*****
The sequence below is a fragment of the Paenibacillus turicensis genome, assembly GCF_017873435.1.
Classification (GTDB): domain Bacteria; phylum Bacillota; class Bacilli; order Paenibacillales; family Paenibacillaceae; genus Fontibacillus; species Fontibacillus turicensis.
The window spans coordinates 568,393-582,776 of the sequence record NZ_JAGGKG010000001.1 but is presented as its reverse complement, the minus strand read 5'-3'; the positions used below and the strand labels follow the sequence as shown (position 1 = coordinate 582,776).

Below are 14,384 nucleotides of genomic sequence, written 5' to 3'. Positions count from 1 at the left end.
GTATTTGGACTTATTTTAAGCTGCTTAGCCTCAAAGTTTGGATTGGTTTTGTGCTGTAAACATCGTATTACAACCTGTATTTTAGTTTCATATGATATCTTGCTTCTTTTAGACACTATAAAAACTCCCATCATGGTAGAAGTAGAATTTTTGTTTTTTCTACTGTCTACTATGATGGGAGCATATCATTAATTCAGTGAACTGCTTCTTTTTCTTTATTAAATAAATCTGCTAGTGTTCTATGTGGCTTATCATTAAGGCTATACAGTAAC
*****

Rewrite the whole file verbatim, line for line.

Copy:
The sequence below is a fragment of the Paenibacillus turicensis genome, assembly GCF_017873435.1.
Classification (GTDB): domain Bacteria; phylum Bacillota; class Bacilli; order Paenibacillales; family Paenibacillaceae; genus Fontibacillus; species Fontibacillus turicensis.
The window spans coordinates 568,393-582,776 of the sequence record NZ_JAGGKG010000001.1 but is presented as its reverse complement, the minus strand read 5'-3'; the positions used below and the strand labels follow the sequence as shown (position 1 = coordinate 582,776).

Below are 14,384 nucleotides of genomic sequence, written 5' to 3'. Positions count from 1 at the left end.
GTATTTGGACTTATTTTAAGCTGCTTAGCCTCAAAGTTTGGATTGGTTTTGTGCTGTAAACATCGTATTACAACCTGTATTTTAGTTTCATATGATATCTTGCTTCTTTTAGACACTATAAAAACTCCCATCATGGTAGAAGTAGAATTTTTGTTTTTTCTACTGTCTACTATGATGGGAGCATATCATTAATTCAGTGAACTGCTTCTTTTTCTTTATTAAATAAATCTGCTAGTGTTCTATGTGGCTTATCATTAAGGCTATACAGTAAC